The complaint says that defendants’ prepublication requirement for the “non-classified privately-generated speech, including on (but not limited to) the Subject Files, goes beyond any authority conferred upon them by Congress under the AECA, as confirmed by the 1985 ITAR amendment.”
     The plaintiffs claim the requirement violates their free speech, right to keep and bear arms, and due process rights because it is “overly broad, vague, arbitrary, and lacks adequate procedural safeguards.”
     Defense Distributed also says that it has suffered monetary loss by not being able to publish its technical data on firearms.
     “The ITAR prevents me from sharing privately generated research and development meant to be shared with the public,” Cody Wilson said.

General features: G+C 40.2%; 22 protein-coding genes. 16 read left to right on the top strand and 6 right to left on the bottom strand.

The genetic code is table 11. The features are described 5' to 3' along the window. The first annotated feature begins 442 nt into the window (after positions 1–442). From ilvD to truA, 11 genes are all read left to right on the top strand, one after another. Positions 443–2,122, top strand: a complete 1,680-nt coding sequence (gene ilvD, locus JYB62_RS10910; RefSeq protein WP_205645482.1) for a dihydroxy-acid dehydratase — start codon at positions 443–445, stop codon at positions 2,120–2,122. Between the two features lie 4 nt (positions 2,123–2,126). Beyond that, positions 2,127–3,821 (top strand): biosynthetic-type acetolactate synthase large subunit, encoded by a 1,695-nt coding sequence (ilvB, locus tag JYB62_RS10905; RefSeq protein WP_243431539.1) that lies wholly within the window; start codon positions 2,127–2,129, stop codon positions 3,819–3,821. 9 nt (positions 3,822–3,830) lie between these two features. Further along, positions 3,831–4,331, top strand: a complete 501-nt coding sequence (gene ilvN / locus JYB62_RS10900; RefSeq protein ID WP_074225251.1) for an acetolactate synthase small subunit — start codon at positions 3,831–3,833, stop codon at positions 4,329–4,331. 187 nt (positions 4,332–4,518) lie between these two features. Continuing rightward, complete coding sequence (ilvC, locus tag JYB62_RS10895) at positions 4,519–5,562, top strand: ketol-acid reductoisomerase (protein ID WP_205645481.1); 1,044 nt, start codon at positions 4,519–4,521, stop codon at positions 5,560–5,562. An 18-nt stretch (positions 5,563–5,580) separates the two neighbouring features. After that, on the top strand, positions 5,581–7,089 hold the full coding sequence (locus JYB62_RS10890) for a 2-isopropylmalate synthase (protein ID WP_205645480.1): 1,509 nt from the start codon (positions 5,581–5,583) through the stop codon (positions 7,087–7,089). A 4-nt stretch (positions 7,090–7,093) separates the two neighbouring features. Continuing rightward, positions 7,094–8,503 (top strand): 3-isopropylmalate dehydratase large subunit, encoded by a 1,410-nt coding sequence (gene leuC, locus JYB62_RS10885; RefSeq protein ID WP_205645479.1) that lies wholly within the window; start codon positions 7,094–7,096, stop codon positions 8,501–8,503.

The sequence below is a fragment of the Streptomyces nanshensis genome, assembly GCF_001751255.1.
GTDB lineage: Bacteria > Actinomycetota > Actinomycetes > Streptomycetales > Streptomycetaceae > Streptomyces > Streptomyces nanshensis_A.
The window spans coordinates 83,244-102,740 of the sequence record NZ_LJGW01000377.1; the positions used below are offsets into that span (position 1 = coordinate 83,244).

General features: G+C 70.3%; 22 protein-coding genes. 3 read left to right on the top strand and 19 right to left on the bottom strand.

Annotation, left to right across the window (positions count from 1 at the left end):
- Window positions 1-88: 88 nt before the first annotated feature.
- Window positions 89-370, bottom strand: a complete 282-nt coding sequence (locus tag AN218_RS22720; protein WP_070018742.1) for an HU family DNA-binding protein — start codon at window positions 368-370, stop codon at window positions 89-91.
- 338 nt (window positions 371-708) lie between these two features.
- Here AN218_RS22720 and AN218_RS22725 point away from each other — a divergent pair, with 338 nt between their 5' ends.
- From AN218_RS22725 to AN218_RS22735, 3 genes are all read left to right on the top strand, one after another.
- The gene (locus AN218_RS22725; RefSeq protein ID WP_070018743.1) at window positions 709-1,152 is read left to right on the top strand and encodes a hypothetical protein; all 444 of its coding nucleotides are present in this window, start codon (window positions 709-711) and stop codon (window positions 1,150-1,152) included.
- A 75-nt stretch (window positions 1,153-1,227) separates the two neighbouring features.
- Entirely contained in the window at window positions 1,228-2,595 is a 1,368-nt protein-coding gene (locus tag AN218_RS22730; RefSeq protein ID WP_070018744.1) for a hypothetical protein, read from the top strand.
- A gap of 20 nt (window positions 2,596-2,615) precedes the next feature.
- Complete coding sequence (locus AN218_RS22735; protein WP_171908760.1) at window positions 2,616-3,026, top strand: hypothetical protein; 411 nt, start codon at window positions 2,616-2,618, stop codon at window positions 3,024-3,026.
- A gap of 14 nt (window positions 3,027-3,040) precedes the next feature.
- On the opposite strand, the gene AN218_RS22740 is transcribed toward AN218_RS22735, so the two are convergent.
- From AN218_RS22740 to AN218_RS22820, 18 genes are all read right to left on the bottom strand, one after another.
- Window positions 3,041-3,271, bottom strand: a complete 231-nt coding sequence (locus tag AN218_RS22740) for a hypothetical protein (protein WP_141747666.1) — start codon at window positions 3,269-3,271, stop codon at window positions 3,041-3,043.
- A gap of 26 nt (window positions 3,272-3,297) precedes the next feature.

A spokesperson from the U.S. Department of State told Courthouse News that the “United States strictly regulates the export of defense items, including related manufacturing technologies, as an integral part of safeguarding U.S. national security and furthering U.S. foreign policy objectives.”
     The U.S. Department of Justice was still reviewing the complaint at press time.
     The plaintiffs seek declaratory relief and an injunction stopping defendants from enforcing the prepublication approval requirement for their files.
     They also seek compensatory and punitive damages, plus costs.
     They are represented by William Mateja of Fish and Richardson in Austin, Texas.